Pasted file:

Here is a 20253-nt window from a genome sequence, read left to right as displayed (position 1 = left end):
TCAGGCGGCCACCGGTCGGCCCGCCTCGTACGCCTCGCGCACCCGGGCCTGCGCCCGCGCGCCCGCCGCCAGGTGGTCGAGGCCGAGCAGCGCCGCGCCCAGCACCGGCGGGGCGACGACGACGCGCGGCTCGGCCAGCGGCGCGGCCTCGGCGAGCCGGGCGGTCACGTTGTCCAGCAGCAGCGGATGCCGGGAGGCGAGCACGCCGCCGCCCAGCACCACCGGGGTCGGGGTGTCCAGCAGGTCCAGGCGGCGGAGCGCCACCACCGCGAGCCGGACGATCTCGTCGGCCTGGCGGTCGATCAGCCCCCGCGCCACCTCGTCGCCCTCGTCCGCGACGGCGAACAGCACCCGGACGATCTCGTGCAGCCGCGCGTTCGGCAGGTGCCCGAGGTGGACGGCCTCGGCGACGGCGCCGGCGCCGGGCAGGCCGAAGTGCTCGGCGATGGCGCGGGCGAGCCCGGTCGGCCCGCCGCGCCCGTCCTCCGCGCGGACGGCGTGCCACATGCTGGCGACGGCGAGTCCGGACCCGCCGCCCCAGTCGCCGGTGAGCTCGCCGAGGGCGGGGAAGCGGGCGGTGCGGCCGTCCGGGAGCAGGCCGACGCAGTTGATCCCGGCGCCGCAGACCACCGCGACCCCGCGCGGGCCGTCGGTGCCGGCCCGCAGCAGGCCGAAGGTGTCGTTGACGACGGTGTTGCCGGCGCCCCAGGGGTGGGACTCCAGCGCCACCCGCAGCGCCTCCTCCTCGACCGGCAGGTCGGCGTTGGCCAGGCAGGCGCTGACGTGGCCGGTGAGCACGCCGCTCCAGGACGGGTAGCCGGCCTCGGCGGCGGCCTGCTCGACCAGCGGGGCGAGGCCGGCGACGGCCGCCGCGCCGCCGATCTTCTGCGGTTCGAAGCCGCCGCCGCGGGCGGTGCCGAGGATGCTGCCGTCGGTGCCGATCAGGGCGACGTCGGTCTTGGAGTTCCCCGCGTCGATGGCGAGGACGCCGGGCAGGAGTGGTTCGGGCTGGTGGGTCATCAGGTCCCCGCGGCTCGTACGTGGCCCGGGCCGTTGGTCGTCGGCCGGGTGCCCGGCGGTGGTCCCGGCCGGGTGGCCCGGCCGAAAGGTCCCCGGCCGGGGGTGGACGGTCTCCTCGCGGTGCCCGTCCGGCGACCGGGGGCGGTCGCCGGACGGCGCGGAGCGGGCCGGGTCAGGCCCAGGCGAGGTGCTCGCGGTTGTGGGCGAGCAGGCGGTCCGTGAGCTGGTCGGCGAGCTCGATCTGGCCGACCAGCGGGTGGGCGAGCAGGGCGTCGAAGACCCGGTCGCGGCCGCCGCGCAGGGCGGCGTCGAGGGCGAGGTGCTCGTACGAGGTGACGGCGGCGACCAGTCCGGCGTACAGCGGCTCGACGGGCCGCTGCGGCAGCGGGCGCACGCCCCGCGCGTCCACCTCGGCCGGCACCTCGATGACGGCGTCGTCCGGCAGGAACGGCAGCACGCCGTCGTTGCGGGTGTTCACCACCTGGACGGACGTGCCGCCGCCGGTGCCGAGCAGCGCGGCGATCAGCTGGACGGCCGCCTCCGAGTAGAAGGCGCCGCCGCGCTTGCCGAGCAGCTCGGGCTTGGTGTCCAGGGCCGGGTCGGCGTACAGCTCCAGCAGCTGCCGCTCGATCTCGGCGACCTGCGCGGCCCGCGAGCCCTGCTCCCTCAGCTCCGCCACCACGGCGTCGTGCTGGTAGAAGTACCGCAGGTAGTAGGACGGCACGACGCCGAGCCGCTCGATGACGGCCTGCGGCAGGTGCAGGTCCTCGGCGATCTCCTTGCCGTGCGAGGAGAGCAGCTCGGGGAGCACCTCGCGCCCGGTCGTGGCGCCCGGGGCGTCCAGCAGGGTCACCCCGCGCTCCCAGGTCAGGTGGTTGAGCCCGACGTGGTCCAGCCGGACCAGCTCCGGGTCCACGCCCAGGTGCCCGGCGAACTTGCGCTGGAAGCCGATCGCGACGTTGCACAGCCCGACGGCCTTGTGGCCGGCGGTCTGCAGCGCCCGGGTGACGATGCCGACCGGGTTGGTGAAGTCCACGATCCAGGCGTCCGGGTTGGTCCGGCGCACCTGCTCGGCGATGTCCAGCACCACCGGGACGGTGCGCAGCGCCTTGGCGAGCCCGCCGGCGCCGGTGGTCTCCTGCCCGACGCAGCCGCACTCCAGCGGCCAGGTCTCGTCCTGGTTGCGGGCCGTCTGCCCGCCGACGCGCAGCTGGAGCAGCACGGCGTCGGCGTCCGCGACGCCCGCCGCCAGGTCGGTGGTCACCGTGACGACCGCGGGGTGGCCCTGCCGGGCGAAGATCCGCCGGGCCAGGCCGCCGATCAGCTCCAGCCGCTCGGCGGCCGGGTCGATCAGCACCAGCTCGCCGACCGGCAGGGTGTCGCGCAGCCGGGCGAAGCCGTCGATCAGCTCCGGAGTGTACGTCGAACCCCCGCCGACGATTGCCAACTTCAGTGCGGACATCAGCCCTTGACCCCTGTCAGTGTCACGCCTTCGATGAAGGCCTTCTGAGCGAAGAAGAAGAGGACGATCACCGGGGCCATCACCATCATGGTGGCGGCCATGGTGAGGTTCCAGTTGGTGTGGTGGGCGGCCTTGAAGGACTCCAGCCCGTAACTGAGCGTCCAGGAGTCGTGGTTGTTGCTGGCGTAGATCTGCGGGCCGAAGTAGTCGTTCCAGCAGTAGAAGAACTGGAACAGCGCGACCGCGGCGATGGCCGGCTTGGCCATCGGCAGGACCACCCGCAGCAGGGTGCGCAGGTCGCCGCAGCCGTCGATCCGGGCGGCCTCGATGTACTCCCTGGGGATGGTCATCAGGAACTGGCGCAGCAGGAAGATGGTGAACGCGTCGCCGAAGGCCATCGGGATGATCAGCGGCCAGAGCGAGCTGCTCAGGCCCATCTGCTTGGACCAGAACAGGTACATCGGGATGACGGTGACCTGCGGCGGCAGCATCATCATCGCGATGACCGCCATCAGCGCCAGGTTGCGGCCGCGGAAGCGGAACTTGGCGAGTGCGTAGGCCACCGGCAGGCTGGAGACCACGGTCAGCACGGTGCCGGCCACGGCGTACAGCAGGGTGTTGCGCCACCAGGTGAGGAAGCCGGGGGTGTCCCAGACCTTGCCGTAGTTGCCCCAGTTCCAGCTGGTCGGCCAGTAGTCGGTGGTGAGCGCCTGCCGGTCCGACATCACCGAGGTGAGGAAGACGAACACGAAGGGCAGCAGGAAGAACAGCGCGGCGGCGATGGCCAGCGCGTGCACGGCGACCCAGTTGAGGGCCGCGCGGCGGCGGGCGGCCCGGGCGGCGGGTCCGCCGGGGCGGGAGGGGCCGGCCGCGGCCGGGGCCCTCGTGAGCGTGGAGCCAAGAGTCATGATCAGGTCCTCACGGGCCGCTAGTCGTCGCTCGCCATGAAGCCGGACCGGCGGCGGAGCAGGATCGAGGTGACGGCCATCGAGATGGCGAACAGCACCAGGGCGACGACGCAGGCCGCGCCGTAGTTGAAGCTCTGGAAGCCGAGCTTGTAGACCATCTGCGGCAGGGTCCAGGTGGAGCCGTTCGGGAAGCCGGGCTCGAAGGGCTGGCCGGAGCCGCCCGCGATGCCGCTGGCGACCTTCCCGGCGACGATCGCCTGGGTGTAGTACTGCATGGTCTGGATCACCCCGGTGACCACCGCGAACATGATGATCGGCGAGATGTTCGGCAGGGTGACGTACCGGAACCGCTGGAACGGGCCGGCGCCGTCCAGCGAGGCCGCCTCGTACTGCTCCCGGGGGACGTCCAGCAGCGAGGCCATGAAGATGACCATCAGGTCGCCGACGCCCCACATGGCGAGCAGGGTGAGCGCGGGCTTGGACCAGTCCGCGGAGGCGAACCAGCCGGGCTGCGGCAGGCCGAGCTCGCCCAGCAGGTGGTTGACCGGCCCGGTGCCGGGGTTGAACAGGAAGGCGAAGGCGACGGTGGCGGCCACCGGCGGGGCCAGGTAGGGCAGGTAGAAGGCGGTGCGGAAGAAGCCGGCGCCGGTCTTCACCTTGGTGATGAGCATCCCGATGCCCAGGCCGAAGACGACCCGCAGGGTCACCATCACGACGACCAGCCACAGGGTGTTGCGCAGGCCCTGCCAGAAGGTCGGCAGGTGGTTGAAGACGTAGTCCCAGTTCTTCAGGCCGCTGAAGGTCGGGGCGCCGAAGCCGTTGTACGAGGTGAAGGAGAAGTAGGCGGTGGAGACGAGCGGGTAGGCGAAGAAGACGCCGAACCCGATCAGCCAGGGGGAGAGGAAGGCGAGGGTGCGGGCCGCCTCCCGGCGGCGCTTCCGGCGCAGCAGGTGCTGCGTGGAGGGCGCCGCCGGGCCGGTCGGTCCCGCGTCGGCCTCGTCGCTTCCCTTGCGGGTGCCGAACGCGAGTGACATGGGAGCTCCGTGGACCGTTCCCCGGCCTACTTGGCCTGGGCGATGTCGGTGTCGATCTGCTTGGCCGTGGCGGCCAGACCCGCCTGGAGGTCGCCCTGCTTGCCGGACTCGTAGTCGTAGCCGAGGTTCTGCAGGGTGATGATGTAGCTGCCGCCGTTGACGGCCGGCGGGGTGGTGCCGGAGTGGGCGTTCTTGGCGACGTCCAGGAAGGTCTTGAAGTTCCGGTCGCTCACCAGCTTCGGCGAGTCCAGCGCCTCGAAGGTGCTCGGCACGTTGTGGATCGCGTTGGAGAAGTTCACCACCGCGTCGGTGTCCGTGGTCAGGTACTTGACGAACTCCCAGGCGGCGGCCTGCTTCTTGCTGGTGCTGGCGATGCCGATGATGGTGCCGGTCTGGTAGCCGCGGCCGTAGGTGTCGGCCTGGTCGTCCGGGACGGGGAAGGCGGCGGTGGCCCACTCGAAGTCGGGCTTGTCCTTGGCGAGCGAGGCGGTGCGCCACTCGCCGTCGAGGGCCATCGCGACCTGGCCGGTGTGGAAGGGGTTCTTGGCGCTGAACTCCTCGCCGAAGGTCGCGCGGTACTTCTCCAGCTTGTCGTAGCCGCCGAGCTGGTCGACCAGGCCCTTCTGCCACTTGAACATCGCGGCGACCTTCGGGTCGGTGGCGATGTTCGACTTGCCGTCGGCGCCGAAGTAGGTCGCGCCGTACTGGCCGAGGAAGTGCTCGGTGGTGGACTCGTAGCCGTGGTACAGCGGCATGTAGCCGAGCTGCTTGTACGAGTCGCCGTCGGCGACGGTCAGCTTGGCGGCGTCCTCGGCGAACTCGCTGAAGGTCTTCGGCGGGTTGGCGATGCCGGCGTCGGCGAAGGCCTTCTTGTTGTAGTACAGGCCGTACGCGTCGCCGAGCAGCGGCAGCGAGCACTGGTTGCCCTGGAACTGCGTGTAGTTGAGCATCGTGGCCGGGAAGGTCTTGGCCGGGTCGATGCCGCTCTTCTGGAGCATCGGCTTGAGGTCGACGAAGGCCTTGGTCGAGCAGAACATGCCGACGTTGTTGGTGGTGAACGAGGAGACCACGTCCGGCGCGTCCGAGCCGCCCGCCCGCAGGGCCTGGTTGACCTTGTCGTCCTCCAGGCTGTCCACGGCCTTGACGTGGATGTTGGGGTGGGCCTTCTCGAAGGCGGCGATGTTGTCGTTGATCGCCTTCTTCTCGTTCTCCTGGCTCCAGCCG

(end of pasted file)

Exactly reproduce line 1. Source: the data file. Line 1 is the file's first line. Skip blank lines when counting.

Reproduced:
Here is a 20253-nt window from a genome sequence, read left to right as displayed (position 1 = left end):